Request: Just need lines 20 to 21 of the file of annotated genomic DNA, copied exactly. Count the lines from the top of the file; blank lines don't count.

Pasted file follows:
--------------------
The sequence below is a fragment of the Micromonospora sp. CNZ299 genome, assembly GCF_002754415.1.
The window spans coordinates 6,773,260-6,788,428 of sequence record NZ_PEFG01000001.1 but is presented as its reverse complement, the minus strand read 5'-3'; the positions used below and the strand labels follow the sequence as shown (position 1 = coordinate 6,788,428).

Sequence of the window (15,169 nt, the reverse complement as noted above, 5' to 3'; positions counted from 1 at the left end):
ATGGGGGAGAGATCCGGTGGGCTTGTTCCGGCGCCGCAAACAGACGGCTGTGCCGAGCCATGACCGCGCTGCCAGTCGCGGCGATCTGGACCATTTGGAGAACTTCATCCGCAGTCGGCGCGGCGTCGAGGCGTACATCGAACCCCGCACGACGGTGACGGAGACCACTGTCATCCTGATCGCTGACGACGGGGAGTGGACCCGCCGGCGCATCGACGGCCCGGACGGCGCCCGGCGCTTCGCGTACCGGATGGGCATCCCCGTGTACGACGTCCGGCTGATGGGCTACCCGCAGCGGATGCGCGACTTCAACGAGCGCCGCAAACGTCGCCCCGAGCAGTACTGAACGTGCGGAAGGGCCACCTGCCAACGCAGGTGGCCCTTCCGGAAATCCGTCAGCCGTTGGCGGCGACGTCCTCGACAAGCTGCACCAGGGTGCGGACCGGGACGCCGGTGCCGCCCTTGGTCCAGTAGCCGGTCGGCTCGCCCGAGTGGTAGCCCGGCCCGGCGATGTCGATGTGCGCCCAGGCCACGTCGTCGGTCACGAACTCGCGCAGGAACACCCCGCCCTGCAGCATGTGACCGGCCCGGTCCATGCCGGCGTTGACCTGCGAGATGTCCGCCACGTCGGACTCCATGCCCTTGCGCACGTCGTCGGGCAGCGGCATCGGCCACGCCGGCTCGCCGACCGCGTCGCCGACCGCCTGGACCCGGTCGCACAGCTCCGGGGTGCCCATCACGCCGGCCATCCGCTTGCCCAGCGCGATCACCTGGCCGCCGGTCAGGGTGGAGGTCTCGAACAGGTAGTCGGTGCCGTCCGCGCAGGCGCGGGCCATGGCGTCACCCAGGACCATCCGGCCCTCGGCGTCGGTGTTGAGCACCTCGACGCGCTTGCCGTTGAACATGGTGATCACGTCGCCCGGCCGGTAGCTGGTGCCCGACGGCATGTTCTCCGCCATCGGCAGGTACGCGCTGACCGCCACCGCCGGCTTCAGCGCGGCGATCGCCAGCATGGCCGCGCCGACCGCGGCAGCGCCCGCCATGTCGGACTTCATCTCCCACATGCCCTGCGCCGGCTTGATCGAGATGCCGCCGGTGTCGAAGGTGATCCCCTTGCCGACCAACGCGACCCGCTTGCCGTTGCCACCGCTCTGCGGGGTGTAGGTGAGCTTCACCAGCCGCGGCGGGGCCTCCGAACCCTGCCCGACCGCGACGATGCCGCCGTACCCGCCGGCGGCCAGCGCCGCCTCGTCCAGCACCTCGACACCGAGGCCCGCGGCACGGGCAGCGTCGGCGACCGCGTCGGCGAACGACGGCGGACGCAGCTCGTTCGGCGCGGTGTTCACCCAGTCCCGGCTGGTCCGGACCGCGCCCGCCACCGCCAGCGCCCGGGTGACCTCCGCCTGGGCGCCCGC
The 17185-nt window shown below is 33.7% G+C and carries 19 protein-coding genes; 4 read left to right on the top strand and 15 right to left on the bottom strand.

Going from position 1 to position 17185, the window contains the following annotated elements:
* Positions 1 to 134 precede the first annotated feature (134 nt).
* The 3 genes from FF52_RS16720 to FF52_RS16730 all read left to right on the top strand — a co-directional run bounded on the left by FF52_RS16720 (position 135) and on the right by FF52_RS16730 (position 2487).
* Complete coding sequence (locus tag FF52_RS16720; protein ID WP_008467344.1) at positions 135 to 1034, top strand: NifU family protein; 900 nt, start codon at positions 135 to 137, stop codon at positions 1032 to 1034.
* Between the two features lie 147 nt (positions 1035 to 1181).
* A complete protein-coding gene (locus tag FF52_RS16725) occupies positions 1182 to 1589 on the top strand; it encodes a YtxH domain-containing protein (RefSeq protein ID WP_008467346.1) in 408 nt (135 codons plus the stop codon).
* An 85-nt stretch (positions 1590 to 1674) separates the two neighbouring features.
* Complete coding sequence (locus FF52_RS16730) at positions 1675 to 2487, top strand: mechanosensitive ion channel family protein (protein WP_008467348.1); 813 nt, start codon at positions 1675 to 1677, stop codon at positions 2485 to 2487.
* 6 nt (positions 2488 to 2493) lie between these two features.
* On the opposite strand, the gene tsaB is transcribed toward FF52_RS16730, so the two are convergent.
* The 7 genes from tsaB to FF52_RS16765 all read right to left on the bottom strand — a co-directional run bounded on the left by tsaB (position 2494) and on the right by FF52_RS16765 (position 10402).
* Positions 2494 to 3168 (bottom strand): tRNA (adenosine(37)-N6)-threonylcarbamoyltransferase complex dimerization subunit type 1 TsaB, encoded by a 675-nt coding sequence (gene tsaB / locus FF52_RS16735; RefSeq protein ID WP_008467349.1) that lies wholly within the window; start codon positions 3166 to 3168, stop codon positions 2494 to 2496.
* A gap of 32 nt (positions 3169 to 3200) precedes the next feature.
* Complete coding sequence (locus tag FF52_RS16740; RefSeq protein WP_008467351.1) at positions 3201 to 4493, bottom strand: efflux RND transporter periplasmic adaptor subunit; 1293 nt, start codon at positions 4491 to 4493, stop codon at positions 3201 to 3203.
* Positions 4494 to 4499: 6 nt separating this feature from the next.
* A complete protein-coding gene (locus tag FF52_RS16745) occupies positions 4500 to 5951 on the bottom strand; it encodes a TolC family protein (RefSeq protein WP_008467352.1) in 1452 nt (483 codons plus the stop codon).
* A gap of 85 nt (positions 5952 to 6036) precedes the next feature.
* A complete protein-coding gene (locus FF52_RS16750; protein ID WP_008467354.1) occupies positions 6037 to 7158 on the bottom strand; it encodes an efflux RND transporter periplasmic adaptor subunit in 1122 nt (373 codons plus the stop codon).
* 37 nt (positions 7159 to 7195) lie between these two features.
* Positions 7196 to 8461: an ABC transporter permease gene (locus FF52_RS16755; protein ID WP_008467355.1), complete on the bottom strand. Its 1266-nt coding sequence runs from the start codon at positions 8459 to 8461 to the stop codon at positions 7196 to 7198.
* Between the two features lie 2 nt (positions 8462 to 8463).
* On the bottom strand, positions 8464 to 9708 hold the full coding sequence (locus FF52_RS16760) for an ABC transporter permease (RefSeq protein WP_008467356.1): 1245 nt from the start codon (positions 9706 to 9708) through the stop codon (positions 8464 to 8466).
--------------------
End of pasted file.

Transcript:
* Positions 4494 to 4499: 6 nt separating this feature from the next.
* A complete protein-coding gene (locus tag FF52_RS16745) occupies positions 4500 to 5951 on the bottom strand; it encodes a TolC family protein (RefSeq protein WP_008467352.1) in 1452 nt (483 codons plus the stop codon).